How to invest in the stock market using funds

Stock market investment can seem scary and complicated, particularly if you have only ever used ordinary savings accounts at banks and building societies.

But if you’re saving for more than five years, for example for retirement, you’ll be missing out on huge returns by keeping your money in cash.

Need convincing? If you had put £15,000 into the average savings account a decade ago, your money would have grown to just £15,478 — a return of 3.2 per cent in total.

If you had invested the same amount into the FTSE All Share index, you would have almost doubled your money to £29,713, according to calculations by investing firm Fidelity.

If you had put £15,000 into the average savings account a decade ago, it would have grown to £15,478. The same amount put into the FTSE All Share index would have grown to £29,713

So today, Money Mail’s must-read Spring Clean Your Finances series will show you how to master the stock market.

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HOW THIS IS MONEY CAN HELP

How to find and compare the best online broker or DIY investing platform

THE SECRET STRATEGY

Most inexperienced investors have three big fears: what if a sudden stock market crash destroys my nest egg? Which shares should I pick? When should I buy and sell?

Do not panic. You can beat all these potential pitfalls with a simple trick. It’s used by all the pros and if you follow the rules, you’ll not go far wrong.

The secret is this: invest regularly in a range of funds managed by a stock-picker with proven expertise and ignore the ups and downs in the market. Here we explain the method in three simple steps.

STEP 1

Work out how much you have in savings, what you can afford to put aside and how long you’re investing for. 

If you don’t feel you can invest the money for at least five years — or can’t face the prospect of being left with less than you started with — investing isn’t for you. You’ll find heaps of information about less risky savings accounts on the following pages.

The funds you must dump now 

Tinkering too much with your investments is never a good idea. The experts say you are likely to do more harm than good by chopping and changing your fund selections every year.

But keep an eye out for serial under-performers — and be ruthless when the time comes. Investment website Bestinvest publishes an annual list of ‘dog’ funds that are failing to keep up with their rivals.

The largest fund on its list this year is Aberdeen Asia Pacific Equity, which controls nearly £1.3 billion of savings and has grown by 5.5 per cent over the past year.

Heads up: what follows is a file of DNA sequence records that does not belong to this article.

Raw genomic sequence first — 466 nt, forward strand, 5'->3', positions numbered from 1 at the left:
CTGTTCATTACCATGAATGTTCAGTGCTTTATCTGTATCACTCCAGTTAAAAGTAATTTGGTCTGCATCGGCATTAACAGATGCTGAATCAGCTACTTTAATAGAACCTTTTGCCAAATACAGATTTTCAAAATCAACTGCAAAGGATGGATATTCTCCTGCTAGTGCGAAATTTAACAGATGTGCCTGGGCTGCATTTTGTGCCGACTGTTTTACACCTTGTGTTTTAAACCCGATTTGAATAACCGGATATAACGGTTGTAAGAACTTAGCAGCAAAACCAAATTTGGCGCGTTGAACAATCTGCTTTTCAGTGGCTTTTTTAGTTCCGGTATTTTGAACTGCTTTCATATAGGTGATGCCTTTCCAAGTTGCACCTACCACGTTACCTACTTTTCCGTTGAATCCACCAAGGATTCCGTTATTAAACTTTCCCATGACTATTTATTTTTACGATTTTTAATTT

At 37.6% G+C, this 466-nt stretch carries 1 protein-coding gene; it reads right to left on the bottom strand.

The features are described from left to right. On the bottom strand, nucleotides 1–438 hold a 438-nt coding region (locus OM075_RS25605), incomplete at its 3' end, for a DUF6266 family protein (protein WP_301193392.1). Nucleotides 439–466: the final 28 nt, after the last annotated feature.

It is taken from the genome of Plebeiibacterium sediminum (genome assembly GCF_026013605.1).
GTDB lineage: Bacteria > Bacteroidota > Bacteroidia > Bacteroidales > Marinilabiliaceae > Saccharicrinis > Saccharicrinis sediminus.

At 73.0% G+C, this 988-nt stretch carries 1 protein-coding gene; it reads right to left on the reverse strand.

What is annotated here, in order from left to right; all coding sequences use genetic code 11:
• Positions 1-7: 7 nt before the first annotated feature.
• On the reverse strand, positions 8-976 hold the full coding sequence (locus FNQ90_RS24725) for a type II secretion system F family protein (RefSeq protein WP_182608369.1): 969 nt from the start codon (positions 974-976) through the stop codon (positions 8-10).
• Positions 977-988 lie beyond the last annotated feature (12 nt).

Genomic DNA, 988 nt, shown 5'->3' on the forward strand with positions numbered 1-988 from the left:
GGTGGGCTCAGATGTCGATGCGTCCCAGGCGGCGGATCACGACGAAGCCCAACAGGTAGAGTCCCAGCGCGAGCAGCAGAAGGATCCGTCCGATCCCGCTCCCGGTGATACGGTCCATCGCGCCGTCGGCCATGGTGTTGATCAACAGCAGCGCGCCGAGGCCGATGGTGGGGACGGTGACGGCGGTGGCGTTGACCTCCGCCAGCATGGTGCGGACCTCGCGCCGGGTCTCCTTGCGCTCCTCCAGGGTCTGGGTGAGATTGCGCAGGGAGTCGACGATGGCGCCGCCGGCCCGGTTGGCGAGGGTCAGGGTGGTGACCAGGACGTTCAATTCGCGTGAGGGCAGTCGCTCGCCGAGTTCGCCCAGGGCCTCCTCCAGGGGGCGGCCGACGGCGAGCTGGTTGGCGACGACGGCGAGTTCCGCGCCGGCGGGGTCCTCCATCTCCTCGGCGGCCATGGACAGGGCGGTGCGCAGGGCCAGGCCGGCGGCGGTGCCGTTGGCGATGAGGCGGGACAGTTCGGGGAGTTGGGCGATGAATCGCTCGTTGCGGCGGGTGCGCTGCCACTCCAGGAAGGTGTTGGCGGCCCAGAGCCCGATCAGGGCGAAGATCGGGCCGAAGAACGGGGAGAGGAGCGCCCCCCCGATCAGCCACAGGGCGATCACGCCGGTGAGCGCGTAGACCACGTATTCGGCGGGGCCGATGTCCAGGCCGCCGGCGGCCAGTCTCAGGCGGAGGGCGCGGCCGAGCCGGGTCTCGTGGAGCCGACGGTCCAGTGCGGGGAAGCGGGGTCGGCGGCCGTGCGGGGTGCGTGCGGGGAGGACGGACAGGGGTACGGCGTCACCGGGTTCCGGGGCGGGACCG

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The UK-focused funds in its report include Aberdeen UK Equity, which has lost 1.52 per cent of its value over the past year, and Aberdeen UK Equity Income, which is down 6.4 per cent in that time.

Among the worst-ranked global funds were Templeton Growth, down 0.52 per cent in a year, which has returned 2.53 per cent over the past 12 months.

Generally speaking, experts say you should give fund managers at least three years to prove their mettle against their rivals, as all professional stock-pickers are prone to temporary dips in form.

STEP 2

Next, set up a direct debit for the same amount each month going into a fund supermarket.

Companies such as Hargreaves Lansdown, AJ Bell and Bestinvest let you set up regular investment plans from as little as £25 a month.Each month your money is spread across your chosen funds.

Drip-feeding your investments is better than bunging in a lump-sum every now and then, as it minimises the chance of you making a bad decision. Trying to time the market is almost always a mistake.

Fidelity estimates someone who invested £1,000 in the FTSE All Share 30 years ago but missed the ten top-performing days because of bad investment decisions would now have £7,215.

But if you had just left your money in the stock market the entire time it would have grown to £13,491.

Having a regular plan means you still invest money when the market falls, so you buy more shares when they are cheap and fewer when they are more expensive, which boosts returns long-term.

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